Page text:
At least 500 inmates - most of them "senior" Al Qaeda terrorists - have escaped from two jail in Iraq, threatening to worsen the security situation in a country rocked by sectarian and political violence.
The jailbreaks occurred on Sunday in Taji, to the north of the capital Baghdad, and west of the capital, in the infamous Abu Ghraib prison, according to the BBC.
Abu Ghraib gained notoriety in 2004 when evidence surfaced of abuse against Iraqi inmates by US forces. It was previously used as a prison by Saddam Hussein's regime, where political opponents were systematically tortured.
Attackers used mortar shells and suicide bombers to free the prisoners, killing at least 20 members of the Iraqi security forces.
At a press conference, Interior Minister Wissam al-Firaiji claimed that twelve suicide bombers were involved in the assault on Taji jail alone, including three driving "car bombs."
He also said that attackers fired more than 100 mortar shells, and claimed that "the situation is now under control."
Iraqi authorities initially denied that any inmates had escaped, claiming to have repelled the attack. They were soon forced to backtrack as it became clear that around 500 senior Al Qaeda operatives - many of them on death row for deadly attacks - had in fact been freed.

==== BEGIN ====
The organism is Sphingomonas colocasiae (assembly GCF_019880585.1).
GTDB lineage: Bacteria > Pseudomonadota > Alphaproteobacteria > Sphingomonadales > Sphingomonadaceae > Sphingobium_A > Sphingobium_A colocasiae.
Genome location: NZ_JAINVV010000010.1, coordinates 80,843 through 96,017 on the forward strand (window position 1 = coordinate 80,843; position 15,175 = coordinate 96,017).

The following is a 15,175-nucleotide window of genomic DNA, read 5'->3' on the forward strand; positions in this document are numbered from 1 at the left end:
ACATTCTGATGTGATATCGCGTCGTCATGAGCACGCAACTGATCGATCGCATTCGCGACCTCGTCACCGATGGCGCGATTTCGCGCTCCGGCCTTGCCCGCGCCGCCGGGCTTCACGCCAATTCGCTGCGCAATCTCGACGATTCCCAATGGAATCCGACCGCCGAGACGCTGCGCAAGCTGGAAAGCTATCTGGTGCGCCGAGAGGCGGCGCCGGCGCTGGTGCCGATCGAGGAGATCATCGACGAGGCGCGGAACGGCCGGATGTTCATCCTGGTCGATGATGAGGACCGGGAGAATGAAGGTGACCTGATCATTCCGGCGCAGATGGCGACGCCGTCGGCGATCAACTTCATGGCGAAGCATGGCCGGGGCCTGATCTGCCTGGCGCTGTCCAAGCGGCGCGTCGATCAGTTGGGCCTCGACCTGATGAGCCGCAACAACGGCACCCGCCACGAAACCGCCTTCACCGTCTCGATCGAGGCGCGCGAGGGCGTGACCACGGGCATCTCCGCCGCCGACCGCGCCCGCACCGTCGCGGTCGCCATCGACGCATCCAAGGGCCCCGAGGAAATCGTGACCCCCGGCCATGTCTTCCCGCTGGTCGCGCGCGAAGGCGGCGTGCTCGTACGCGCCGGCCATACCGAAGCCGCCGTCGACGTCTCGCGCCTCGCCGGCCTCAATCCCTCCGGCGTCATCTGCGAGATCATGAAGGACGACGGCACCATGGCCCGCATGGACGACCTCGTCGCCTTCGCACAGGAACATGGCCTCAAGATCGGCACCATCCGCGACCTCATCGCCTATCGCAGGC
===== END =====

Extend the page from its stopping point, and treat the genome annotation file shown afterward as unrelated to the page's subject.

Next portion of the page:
Iraq is in the throws of serious sectarian and political violence - between its Shia and Sunni populations, as well as between political rivals within the government. This latest development will come as a severe blow to security forces as they seek to combat those groups - including Al Qaeda - who are responsible for much of the violence.
During the past 2 years, many Iraqi Al Qaeda terrorists have relocated to Syria to fight in the bloody civil war there as part of the Islamic State of Iraq and al-Sham (ISI) - an Al Qaeda franchise which seeks to replace the regime of Bashar al-Assad with an "Emirate" ruled by Islamic law.
It is not yet known how this injection of hundreds of seasoned Al Qaeda fighters will impact the conflict there.